Commissioner Stopper questioned the assessment listed in Analysis #8 regarding the fact that the neighborhood has changed little since 1988. Program Planner Linnell indicated that there had been no development or requests to subdivide the properties since 1988. Room additions and new development have occurred, but property sizes have remained the same. Program Planner Linnell indicated that it would be up to the neighborhood to determine if they want to keep the rural atmosphere of the neighborhood, or if the new owners still have a different mindset.
Chief Planner Rosen added that 'neighborhood character' involves changes to the street edge, designation to the street; the character and orientation of homes; subdivisions, and fundamental changes that affect the rural character. The rural character is present because there are no curbs, gutters or sidewalks; parkways with trees, and the presence of a substantial setback of homes. Chief Planner Rosen indicated that from staff's observation, the neighborhood has changed very little since 1988.
Commissioner Price noted that a recommendation was being made to change the zoning to R-1-40,000, and questioned why this had not occurred after the last two hearings on this issue. Program Planner Linnell did not have a reason why this was not done previously. Commissioner Price asked if the look of the street would change if this subdivision were approved. Program Planner Linnell indicated that neither the parcel map nor rezone would change the rural aspect of the neighborhood in regard to curbs and gutters. Commissioner Price also wanted to know when the applicant acquired the property. Program Planner Linnell deferred to the applicant.
Commissioner Savage wanted clarification whether the issue of rezoning and subdividing were one in the same or separate. Program Planner Linnell indicated they were separate, however, the issue of the rezoning is being brought up in order to put aside any further attempts to subdivide the neighborhood. Commissioner Savage questioned if the rezoning was applicable to the lot in question or to the whole neighborhood. Chief Planner Rosen explained that the issue before the Commission was subdivision, and staff was recommending that if the subdivision were denied, the Commission would direct staff to initiate the zone change.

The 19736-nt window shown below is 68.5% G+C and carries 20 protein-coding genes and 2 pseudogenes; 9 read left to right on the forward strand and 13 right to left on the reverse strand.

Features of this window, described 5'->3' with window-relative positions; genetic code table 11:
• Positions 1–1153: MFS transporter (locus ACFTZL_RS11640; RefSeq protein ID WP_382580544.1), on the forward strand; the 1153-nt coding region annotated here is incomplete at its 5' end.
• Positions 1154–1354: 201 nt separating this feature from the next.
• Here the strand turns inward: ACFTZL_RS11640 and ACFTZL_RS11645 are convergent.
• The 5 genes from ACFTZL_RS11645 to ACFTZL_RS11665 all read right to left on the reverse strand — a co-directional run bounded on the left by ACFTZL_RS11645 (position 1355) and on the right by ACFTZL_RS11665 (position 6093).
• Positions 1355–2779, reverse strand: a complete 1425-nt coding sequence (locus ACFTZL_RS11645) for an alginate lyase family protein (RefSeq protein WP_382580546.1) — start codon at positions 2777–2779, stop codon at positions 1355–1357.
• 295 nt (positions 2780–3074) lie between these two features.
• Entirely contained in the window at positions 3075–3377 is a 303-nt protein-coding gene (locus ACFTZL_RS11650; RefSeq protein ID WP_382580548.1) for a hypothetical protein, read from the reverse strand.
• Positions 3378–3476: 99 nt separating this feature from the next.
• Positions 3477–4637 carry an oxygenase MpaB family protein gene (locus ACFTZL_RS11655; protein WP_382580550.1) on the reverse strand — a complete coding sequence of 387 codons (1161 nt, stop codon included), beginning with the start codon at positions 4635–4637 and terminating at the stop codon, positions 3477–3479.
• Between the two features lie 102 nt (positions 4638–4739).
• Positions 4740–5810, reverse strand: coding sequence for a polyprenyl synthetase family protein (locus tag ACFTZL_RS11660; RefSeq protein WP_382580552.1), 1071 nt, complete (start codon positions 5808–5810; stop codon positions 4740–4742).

Chairman Crane questioned if the only properties involved in the future zone change, according to the map, are the eight properties on the south side of Las Palmas and staff answered affirmatively.
Commissioner LeQuire asked if staff had information from the 1972 or 1988 proposals as to why the rezoning was not acted upon. Program Planner Linnell indicated that records show there was never a discussion with regard to implementing a zone change.
Commissioner Price noted that there was property west of Harbor Boulevard that appeared to be flag lots. Program Planner Linnell affirmed that they were. Senior Engineer Wallin also added that the first 350 feet on West Las Palmas Drive is not rural road. This section of property was excluded from the rural road when it was adopted.
Commissioner Griffin asked if there were currently any pools or stables that would be affected by this subdivision. Program Planner Linnell indicated that the property to the east would not be affected. The aerial photograph did not clarify if there were existing stables on the properties to the south. Commissioner Griffin further asked who could initiate a zone change. Chief Planner Rosen stated that a zone change is done through a Resolution of Intent, adopted by the Council or Planning Commission to initiate the process. The Resolution can be triggered by an application from a property owner or from staff. Commissioner Griffin asked if Planning Commission approval is required to initiate a zone change. Chief Planner Rosen answered affirmatively but noted that a property owner can also start the process, but there are application fees involved.
Chief Planner Rosen stated that the issue regarding horses does not involve stables; it involves the inability of livestock to approach a habitable dwelling space within fifty feet. The plan submitted is schematic and the massing and location has been very generalized.